Monday, December 3, 2012

Gödel's first incompleteness theorem explained using (almost) the most common 1000 English words

The Up Goer 5 Text Editor, based on the xkcd comic Up Goer 5, takes what you write and tells you whether any of the words you used is outside of the most used 1000 words in the English language.  As a challenge to myself, I used the editor to write out an outline of (my understanding of) Gödel's first incompleteness theorem.  I cheated a little bit, using ' ' quotes for some technical language.  Enjoy.

Mr Gödel shows that writing and moving letters around can't tell us everything that is true about numbers (part one):

When I write words, each word is made of letters. So, a group of letters can have a meaning. The same is true when we talk about numbers instead of words, but with numbers, there is only one meaning, and we can use different "letters" to change the meaning. So, if I want to say "one is the same as two," I can write '1=2' (which is not true), and if I want to say "one is not the same as two," I can write '~1=2' (which is true).  If we start by saying obviously true things, like '0=0' ("nothing is the same as nothing") or '0+x=x' ("a thing added to nothing makes the same thing"), we can use letters to say new things, like '(0=0)^(0+x=x)' ("nothing is the same as nothing, AND a thing added to nothing makes the same thing").  But can we find out everything that is true about numbers just by saying some obviously true things and moving letters around to find out other true things?  Mr Gödel showed that the answer is no.

First, I will tell you some things you should know. Many years ago, some people who worked with numbers thought that everything it is possible to know about numbers could be shown by moving letters around. It was shown that, when working with words like "and", "or" and "not", moving letters around was enough to show everything that was true or not true. But what about with harder-to-understand things, like numbers?

Some people who worked with numbers tried to write about numbers by using sets. Mr Russell and Mr Whitehead were two such people. They wrote a book called "[Important things about numbers]" which was very long -- in fact, it took more than three hundred pieces of paper to show that one and one make two.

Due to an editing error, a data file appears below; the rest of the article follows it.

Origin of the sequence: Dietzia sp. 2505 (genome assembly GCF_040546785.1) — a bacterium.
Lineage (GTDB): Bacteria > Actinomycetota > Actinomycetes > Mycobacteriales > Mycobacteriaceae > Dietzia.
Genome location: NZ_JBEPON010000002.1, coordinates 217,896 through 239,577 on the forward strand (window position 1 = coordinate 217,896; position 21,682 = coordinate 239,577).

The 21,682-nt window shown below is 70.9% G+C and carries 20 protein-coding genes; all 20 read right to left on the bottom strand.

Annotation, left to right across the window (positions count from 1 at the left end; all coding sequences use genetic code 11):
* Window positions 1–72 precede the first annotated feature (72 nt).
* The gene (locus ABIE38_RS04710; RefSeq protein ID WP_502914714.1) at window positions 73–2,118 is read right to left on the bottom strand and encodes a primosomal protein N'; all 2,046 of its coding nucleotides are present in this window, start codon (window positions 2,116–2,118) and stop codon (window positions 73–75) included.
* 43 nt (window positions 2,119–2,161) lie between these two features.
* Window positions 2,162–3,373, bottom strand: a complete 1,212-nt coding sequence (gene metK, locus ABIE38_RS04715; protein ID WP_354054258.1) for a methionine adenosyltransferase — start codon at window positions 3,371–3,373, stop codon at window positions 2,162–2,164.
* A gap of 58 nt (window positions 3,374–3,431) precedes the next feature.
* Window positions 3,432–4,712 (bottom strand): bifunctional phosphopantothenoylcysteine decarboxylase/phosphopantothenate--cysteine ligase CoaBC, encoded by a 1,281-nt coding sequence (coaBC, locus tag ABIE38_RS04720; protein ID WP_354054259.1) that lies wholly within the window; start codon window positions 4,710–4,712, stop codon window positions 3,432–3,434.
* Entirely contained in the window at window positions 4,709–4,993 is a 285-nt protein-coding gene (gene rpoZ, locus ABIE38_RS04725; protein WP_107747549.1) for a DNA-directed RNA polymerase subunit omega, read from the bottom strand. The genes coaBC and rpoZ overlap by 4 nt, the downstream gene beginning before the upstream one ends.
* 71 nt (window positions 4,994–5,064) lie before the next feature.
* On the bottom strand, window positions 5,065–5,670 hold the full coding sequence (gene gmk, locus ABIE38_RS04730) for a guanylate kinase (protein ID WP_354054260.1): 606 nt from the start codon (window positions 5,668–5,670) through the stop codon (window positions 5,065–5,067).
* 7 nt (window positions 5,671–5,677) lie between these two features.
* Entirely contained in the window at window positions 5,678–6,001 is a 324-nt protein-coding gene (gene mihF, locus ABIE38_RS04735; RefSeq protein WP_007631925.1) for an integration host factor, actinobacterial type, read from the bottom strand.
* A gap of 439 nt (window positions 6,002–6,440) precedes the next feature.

Mr Gödel had an idea, though. He showed that, when you say something like "one and one make two", the thing you say can be made into a number. All you have to do is give a number to each letter you use, and put each of those numbers to the upper right of a 'prime' number -- that is, a number that can't be written as a number times another number besides one. 
The number of the first letter goes to the upper right of the smallest 'prime' number, the number of the second letter goes to the upper right of the second 'prime' number, and so on.  So, if three is to the upper right of two, then we have two times two times two.  Then the numbers get put together and we write the first number times the second number times the third number, and so on.

Suppose we say "nothing is the same as nothing". This can be written as three letters: '0=0'.

Give '0' the number one, and give '=' the number two. Then Mr Gödel would make a new number: two, times three times three, times five. This is the only way the thing we said can be made into a number, and the number can be changed back into the thing we said.

We can say longer things as well, and still turn the things we say into numbers. We can talk about numbers, or about the things we say about number, or even about the things we say about the things we say about numbers, using the way Mr Gödel shows us. It is important to note that we can talk about things we know about (like one, two, three and so on) but we can also talk about things we don't know about (using letters like 'x' or 'P') as long as we give each letter a number that is not used by any other letter.

Mr Gödel made a number that said " "can't be shown by moving letters when written two times" can't be shown by moving letters when written two times." (This might remind you of the work of Mr Quine). In short, the number says "I can't be shown by moving letters around". The thing the number says must be either true or not true.

If it is true, then the number says something true that can't be shown by moving letters.

If it is not true, then it CAN be shown by moving letters, but this means that moving letters can cause us to believe things that aren't true. This goes against what we first thought, since we started by saying only things that are obviously true.

So, the thing Mr Gödel's number says must be true, even though it can't be shown by moving letters around.
 
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It Seemed Funny at the Time by Ben Buckley is licensed under a Creative Commons Attribution-Noncommercial 2.5 Canada License.